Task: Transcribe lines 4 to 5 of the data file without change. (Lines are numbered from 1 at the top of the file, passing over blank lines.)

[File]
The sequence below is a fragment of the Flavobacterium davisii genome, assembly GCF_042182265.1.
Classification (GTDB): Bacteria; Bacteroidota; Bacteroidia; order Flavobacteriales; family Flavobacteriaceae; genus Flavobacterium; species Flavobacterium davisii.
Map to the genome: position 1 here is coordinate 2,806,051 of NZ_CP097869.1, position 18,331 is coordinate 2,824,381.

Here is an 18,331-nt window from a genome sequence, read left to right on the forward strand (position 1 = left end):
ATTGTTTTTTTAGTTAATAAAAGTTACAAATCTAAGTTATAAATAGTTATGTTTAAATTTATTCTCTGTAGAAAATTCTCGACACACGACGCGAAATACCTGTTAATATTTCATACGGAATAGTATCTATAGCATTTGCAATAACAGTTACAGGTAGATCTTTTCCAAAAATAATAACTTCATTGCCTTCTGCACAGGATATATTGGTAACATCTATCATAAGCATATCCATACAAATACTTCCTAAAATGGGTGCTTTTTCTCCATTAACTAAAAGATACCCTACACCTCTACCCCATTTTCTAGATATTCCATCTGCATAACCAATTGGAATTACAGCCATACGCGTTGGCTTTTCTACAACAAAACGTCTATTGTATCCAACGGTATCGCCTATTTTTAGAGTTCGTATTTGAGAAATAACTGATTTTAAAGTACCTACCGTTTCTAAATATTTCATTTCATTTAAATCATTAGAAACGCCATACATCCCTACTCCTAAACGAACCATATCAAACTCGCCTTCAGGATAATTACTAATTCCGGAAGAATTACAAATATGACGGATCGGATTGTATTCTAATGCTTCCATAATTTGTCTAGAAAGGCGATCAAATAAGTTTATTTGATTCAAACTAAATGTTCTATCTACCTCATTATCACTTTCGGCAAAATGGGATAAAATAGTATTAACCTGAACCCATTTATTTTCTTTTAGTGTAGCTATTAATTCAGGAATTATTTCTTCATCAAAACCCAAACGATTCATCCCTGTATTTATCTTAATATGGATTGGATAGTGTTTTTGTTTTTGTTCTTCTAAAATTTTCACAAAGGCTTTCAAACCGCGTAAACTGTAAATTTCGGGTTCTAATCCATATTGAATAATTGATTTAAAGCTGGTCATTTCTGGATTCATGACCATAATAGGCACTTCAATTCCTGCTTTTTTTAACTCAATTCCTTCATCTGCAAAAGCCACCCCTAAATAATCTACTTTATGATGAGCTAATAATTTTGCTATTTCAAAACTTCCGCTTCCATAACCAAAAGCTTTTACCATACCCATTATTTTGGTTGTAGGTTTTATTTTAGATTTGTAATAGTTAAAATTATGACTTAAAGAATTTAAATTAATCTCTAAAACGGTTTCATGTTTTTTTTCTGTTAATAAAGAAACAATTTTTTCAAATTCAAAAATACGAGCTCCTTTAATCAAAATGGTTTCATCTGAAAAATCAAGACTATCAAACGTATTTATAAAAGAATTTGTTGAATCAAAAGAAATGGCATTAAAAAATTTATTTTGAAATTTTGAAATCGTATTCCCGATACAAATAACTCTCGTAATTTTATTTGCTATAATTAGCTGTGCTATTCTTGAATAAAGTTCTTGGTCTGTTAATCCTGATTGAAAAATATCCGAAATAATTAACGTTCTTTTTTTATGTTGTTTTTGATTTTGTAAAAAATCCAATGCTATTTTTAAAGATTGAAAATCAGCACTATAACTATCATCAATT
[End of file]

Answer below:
Here is an 18,331-nt window from a genome sequence, read left to right on the forward strand (position 1 = left end):
ATTGTTTTTTTAGTTAATAAAAGTTACAAATCTAAGTTATAAATAGTTATGTTTAAATTTATTCTCTGTAGAAAATTCTCGACACACGACGCGAAATACCTGTTAATATTTCATACGGAATAGTATCTATAGCATTTGCAATAACAGTTACAGGTAGATCTTTTCCAAAAATAATAACTTCATTGCCTTCTGCACAGGATATATTGGTAACATCTATCATAAGCATATCCATACAAATACTTCCTAAAATGGGTGCTTTTTCTCCATTAACTAAAAGATACCCTACACCTCTACCCCATTTTCTAGATATTCCATCTGCATAACCAATTGGAATTACAGCCATACGCGTTGGCTTTTCTACAACAAAACGTCTATTGTATCCAACGGTATCGCCTATTTTTAGAGTTCGTATTTGAGAAATAACTGATTTTAAAGTACCTACCGTTTCTAAATATTTCATTTCATTTAAATCATTAGAAACGCCATACATCCCTACTCCTAAACGAACCATATCAAACTCGCCTTCAGGATAATTACTAATTCCGGAAGAATTACAAATATGACGGATCGGATTGTATTCTAATGCTTCCATAATTTGTCTAGAAAGGCGATCAAATAAGTTTATTTGATTCAAACTAAATGTTCTATCTACCTCATTATCACTTTCGGCAAAATGGGATAAAATAGTATTAACCTGAACCCATTTATTTTCTTTTAGTGTAGCTATTAATTCAGGAATTATTTCTTCATCAAAACCCAAACGATTCATCCCTGTATTTATCTTAATATGGATTGGATAGTGTTTTTGTTTTTGTTCTTCTAAAATTTTCACAAAGGCTTTCAAACCGCGTAAACTGTAAATTTCGGGTTCTAATCCATATTGAATAATTGATTTAAAGCTGGTCATTTCTGGATTCATGACCATAATAGGCACTTCAATTCCTGCTTTTTTTAACTCAATTCCTTCATCTGCAAAAGCCACCCCTAAATAATCTACTTTATGATGAGCTAATAATTTTGCTATTTCAAAACTTCCGCTTCCATAACCAAAAGCTTTTACCATACCCATTATTTTGGTTGTAGGTTTTATTTTAGATTTGTAATAGTTAAAATTATGACTTAAAGAATTTAAATTAATCTCTAAAACGGTTTCATGTTTTTTTTCTGTTAATAAAGAAACAATTTTTTCAAATTCAAAAATACGAGCTCCTTTAATCAAAATGGTTTCATCTGAAAAATCAAGACTATCAAACGTATTTATAAAAGAATTTGTTGAATCAAAAGAAATGGCATTAAAAAATTTATTTTGAAATTTTGAAATCGTATTCCCGATACAAATAACTCTCGTAATTTTATTTGCTATAATTAGCTGTGCTATTCTTGAATAAAGTTCTTGGTCTGTTAATCCTGATTGAAAAATATCCGAAATAATTAACGTTCTTTTTTTATGTTGTTTTTGATTTTGTAAAAAATCCAATGCTATTTTTAAAGATTGAAAATCAGCACTATAACTATCATCAATT